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Left car parked at a hotel a week at Christmas. When arriving back to hotel on Christmas night, the battery was dead. Waited a couple hours for repairman to come and start car. (Never will be without jumper cables again) Finally got car started to discover we must have bumped side door light, as it came on after jumped. Figure this was our fault, as it was there for a week. A few weeks later we drove to FL and spent the night in another hotel. Coming out in the morning, the car barely started. I checked to make sure I had not left anything on. Nothing was on. Car is normally parked in garage and didn't have any more problems. A month later, I was searching for papers in the glove box around 6 in the evening. Forgot to close lid. Next morning around 7:30, I ran out to leave, and the battery was dead. Just doesn't seem right that the battery should be dead from a light in the glove box being on for 13 1/2 hours. Thoughts?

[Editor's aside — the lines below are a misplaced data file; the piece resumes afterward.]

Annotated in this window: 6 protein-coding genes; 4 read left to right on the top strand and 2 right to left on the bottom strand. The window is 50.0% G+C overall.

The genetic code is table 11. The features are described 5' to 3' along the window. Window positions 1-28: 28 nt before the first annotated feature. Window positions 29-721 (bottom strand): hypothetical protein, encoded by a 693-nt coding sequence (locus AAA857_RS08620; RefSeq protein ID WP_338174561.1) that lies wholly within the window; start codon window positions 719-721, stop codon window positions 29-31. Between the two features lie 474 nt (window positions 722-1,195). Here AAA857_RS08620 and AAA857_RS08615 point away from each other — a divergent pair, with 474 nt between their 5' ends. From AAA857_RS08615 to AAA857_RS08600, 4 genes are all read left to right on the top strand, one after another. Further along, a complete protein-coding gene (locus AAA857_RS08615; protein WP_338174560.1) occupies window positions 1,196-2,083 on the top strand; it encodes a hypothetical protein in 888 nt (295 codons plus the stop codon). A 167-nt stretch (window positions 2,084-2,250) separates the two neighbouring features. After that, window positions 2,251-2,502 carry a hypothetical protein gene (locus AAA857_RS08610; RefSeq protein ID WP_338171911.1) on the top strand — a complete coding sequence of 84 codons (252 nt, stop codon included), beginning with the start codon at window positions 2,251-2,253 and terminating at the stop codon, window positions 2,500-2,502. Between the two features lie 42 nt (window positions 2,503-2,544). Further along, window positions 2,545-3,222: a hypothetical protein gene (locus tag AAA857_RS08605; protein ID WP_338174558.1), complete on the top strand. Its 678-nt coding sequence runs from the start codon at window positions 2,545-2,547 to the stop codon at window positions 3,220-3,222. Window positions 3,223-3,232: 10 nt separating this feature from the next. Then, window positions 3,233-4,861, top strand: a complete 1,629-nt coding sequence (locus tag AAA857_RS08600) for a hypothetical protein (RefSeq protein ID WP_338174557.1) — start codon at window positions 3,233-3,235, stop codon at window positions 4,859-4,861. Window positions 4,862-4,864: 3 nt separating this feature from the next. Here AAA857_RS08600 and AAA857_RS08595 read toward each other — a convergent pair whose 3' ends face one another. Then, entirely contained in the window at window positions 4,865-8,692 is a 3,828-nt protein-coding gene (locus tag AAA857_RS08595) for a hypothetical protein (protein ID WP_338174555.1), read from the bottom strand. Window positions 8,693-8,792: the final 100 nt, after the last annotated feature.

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Left car parked at a hotel a week at Christmas. When arriving back to hotel on Christmas night, the battery was dead. Waited a couple hours for repairman to come and start car. (Never will be without jumper cables again) Finally got car started to discover we must have bumped side door light, as it came on after jumped. Figure this was our fault, as it was there for a week. A few weeks later we drove to FL and spent the night in another hotel. Coming out in the morning, the car barely started. I checked to make sure I had not left anything on. Nothing was on. Car is normally parked in garage and didn't have any more problems. A month later, I was searching for papers in the glove box around 6 in the evening. Forgot to close lid. Next morning around 7:30, I ran out to leave, and the battery was dead. Just doesn't seem right that the battery should be dead from a light in the glove box being on for 13 1/2 hours. Thoughts?